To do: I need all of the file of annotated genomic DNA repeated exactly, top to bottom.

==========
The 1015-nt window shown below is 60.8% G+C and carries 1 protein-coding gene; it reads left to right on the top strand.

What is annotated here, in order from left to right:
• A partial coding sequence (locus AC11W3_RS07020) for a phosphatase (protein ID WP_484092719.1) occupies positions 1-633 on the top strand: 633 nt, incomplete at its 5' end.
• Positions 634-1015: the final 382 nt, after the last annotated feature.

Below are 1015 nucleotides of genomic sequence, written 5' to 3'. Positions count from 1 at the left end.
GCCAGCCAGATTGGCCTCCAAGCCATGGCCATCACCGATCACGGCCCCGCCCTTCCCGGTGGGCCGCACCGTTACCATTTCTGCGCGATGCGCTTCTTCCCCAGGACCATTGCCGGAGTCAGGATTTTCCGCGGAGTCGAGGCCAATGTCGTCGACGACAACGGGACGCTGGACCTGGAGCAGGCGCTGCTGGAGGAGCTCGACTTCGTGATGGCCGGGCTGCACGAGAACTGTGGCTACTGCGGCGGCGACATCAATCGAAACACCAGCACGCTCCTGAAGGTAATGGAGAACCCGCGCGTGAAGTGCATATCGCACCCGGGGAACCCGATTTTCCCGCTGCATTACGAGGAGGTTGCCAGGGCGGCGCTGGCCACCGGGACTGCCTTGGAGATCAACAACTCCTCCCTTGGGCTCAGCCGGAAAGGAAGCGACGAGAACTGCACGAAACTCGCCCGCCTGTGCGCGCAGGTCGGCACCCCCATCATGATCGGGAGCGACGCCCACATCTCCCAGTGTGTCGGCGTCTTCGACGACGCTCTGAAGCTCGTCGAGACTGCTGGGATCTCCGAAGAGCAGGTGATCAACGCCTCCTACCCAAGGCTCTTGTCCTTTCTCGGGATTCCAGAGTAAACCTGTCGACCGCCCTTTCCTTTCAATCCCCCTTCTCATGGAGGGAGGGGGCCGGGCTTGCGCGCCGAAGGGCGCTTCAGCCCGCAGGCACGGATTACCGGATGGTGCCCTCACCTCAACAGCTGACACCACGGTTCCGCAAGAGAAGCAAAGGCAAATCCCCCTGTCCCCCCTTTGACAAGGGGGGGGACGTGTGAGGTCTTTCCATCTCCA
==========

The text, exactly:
The 1015-nt window shown below is 60.8% G+C and carries 1 protein-coding gene; it reads left to right on the top strand.

What is annotated here, in order from left to right:
• A partial coding sequence (locus AC11W3_RS07020) for a phosphatase (protein ID WP_484092719.1) occupies positions 1-633 on the top strand: 633 nt, incomplete at its 5' end.
• Positions 634-1015: the final 382 nt, after the last annotated feature.

Below are 1015 nucleotides of genomic sequence, written 5' to 3'. Positions count from 1 at the left end.
GCCAGCCAGATTGGCCTCCAAGCCATGGCCATCACCGATCACGGCCCCGCCCTTCCCGGTGGGCCGCACCGTTACCATTTCTGCGCGATGCGCTTCTTCCCCAGGACCATTGCCGGAGTCAGGATTTTCCGCGGAGTCGAGGCCAATGTCGTCGACGACAACGGGACGCTGGACCTGGAGCAGGCGCTGCTGGAGGAGCTCGACTTCGTGATGGCCGGGCTGCACGAGAACTGTGGCTACTGCGGCGGCGACATCAATCGAAACACCAGCACGCTCCTGAAGGTAATGGAGAACCCGCGCGTGAAGTGCATATCGCACCCGGGGAACCCGATTTTCCCGCTGCATTACGAGGAGGTTGCCAGGGCGGCGCTGGCCACCGGGACTGCCTTGGAGATCAACAACTCCTCCCTTGGGCTCAGCCGGAAAGGAAGCGACGAGAACTGCACGAAACTCGCCCGCCTGTGCGCGCAGGTCGGCACCCCCATCATGATCGGGAGCGACGCCCACATCTCCCAGTGTGTCGGCGTCTTCGACGACGCTCTGAAGCTCGTCGAGACTGCTGGGATCTCCGAAGAGCAGGTGATCAACGCCTCCTACCCAAGGCTCTTGTCCTTTCTCGGGATTCCAGAGTAAACCTGTCGACCGCCCTTTCCTTTCAATCCCCCTTCTCATGGAGGGAGGGGGCCGGGCTTGCGCGCCGAAGGGCGCTTCAGCCCGCAGGCACGGATTACCGGATGGTGCCCTCACCTCAACAGCTGACACCACGGTTCCGCAAGAGAAGCAAAGGCAAATCCCCCTGTCCCCCCTTTGACAAGGGGGGGGACGTGTGAGGTCTTTCCATCTCCA